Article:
Alumnus Jay Shafer was awarded nearly a half million dollars of county money by a federal court in Los Angeles last month for personal damages and legal expenses after he alleged he was beaten by an Isla Vista Foot Patrol (IVFP) officer while walking down Del Playa Drive in 2009.
On the night of Oct. 4, 2009, the then-19-year-old Shafer and two of his roommates were walking Del Playa Drive carrying water balloons when they were stopped by IVFP deputy Freddy Padilla.
The officer questioned what Shafer was doing with the water balloons before attempting to bring him to the ground in a manner that left Shafer with multiple bruises on his face and a night in jail on a charge of resisting arrest.
A jury ruled that Padilla used excessive force in their apprehension of Shafer during the incident. Shafer was awarded $120,000 for personal damages and approximately $300,000 for legal expenses.
According to Shafer, after he asked Padilla if there was a law against carrying water balloons, Padilla came at him and threw him to the ground.
“There were about four other officers that all came and collapsed on me,” Shafer said. “I was in complete and utter shock.”
According to Dom Gianola, Shafer’s friend who witnessed the incident that night, Padilla’s use of force was excessive and unreasonable.
“[Padilla] put his hands on Jay without even telling him,” Gianola said. “It was very out of the blue. Jay was not given any instructions and never got violent.”
Gianola said that along with Shafer suffering abrasions on his face from Padilla’s use of force, Shafer has also been impacted psychologically from the incident.
“I felt for him because it changed his personality after the incident,” Gianola said. “I feel really happy that he got the closure that he deserved and he needed.”
According to Shafer, he was sober on the night of the incident and does not drink alcohol or do drugs. Shafer’s criminal attorney was able to get the charge dropped in March of 2010 and advised him to hire a civil lawyer, who pursued a case against Santa Barbara County for damages incurred by Shafer as a result of the incident as well as legal fees involved in pursuing litigation.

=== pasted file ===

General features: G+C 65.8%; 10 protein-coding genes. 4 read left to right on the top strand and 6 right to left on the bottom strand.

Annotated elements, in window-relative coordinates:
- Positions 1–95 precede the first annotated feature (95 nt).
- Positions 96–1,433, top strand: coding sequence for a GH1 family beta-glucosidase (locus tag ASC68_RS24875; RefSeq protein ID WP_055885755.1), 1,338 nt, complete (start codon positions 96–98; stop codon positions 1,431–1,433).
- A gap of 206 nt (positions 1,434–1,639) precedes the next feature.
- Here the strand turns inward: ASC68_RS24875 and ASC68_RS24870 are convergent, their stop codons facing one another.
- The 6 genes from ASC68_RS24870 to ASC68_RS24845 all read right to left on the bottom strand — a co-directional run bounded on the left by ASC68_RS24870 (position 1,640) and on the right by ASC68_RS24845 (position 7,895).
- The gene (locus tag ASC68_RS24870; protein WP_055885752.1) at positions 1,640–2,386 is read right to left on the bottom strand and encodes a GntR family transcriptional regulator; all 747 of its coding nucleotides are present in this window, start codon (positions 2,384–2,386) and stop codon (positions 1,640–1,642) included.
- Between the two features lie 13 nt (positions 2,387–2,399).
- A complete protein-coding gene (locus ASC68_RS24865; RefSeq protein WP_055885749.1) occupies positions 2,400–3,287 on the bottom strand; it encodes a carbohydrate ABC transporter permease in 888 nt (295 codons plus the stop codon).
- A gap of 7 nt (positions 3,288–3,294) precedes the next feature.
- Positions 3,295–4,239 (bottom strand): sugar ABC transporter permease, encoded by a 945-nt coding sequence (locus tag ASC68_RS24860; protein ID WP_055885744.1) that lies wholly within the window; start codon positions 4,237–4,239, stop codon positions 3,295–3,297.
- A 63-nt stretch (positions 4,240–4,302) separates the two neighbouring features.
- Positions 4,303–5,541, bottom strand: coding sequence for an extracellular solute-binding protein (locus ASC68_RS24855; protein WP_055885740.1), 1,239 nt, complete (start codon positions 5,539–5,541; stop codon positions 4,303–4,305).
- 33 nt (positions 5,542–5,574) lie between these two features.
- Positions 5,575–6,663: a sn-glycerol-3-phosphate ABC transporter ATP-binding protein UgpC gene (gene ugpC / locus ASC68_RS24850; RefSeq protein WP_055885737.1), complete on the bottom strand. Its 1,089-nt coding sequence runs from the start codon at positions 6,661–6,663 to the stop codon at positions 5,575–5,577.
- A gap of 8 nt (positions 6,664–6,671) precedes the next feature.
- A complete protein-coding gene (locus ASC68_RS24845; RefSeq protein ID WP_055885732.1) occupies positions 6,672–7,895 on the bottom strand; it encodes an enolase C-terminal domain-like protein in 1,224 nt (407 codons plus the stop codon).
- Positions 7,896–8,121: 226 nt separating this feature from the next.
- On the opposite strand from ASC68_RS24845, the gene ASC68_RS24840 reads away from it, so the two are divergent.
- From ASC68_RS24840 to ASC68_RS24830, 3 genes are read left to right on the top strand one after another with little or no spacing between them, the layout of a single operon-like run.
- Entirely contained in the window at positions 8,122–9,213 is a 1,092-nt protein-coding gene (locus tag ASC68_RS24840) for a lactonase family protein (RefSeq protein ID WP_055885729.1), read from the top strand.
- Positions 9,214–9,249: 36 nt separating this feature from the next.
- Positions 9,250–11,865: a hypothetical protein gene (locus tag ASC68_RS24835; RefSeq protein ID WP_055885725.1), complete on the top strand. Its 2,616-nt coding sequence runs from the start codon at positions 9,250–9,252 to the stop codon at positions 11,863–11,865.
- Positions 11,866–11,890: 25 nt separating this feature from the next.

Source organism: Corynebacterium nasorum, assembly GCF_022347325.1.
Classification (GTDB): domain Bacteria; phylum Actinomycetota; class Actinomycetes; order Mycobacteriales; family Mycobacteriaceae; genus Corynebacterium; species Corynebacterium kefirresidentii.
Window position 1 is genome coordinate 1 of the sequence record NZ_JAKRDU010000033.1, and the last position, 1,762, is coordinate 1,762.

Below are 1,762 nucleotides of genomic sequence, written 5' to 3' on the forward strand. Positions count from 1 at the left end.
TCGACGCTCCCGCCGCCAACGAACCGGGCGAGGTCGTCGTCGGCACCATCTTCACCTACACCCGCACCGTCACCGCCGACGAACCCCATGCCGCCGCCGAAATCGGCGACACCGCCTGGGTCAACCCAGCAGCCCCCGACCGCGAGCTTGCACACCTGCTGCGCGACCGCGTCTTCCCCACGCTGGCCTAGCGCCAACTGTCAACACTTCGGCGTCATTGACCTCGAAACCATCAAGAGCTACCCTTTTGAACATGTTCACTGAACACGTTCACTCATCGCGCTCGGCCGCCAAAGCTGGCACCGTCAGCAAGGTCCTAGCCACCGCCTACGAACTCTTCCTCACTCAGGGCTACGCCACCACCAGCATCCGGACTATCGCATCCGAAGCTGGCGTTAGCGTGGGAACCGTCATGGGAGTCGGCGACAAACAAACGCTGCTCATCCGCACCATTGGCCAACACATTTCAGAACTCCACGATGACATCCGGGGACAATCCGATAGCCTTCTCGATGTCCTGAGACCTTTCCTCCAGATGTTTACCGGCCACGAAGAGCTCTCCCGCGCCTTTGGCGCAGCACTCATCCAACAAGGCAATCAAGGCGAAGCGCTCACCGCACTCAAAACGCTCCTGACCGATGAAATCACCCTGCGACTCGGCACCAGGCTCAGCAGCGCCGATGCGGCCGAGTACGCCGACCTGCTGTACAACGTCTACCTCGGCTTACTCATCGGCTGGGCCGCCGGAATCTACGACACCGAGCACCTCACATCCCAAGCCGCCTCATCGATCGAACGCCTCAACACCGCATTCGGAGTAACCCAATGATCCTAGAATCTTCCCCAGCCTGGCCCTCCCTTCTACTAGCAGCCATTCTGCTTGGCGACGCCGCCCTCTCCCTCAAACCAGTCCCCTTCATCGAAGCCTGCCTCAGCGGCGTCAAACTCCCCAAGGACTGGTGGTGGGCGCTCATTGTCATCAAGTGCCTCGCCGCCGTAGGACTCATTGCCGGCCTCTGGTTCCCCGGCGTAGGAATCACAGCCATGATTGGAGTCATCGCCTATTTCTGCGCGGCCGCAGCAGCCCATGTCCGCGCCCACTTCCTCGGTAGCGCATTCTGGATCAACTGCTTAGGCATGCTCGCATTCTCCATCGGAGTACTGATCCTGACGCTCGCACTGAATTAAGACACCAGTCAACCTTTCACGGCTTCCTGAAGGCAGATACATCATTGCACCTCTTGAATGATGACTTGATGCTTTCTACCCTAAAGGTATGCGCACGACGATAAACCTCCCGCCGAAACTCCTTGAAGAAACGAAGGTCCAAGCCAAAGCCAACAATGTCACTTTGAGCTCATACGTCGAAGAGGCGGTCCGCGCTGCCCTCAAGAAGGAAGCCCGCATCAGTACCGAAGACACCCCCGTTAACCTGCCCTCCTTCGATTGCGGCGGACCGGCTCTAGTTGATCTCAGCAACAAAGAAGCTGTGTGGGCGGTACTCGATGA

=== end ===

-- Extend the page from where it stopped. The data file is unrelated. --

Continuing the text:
Shafer said the he is glad the case has finally been resolved but that he will carry the incident with him for the rest of his life.
“Truthfully, this has been my life for the past five years, it’s been all I think about,” Shafer said. “There’s definitely closure now, but no matter what I do for the rest of my life, I’m going to have this mark on my record, this mugshot and this experience.”
Shafer said in the past five years he has been diagnosed with post-traumatic stress disorder and, has attempted suicide twice and has not returned to I.V. Shafer finished school studying abroad and went to law school after graduating from UCSB. He is now teaching in the San Diego area.
County Counsel for Santa Barbara County Michael Ghizzoni said despite Shafer’s win in court, Santa Barbara County representatives are working on challenging the verdict based on evidence suggesting Padilla used reasonable force during the incident to subdue an uncooperative Shafer.
“We believe Officer Padilla used reasonable force under existing law to take a physically resistant subject into control and into arrest,” Ghizzoni said.
According to Ghizzoni, the jury actually found in favor of Padilla on three out of the four charges brought against him in court.
“They found that the arrest was lawful, there was no violation of first amendment rights, and they found that there was no malicious prosecution,” Ghizzoni said. “The cause of action they found against Officer Padilla was on excessive force, which is what we are focusing on right now.”
Ghizzoni said the County has until Jan. 20 to file a post-trial motion and receive a judge’s ruling.
However, Shafer said he did not feel that the force used on him in the arrest was reasonable.
“They forced my arms behind my back and bloodied my face,” Shafer said. “That’s when I knew immediately something was wrong. I committed no crime.”
Now that Shafer is able to put some of the incident behind him, he said he wants students and I.V. residents to know what to do if they find themselves in situations like he was in on Oct. 2009.
“People need to know their civil rights and know when an officer is being abusive,” Shafer said. “If you’re approached by a police officer in this way, the smartest thing to do is just keep silent and seek an attorney. You can fight back.”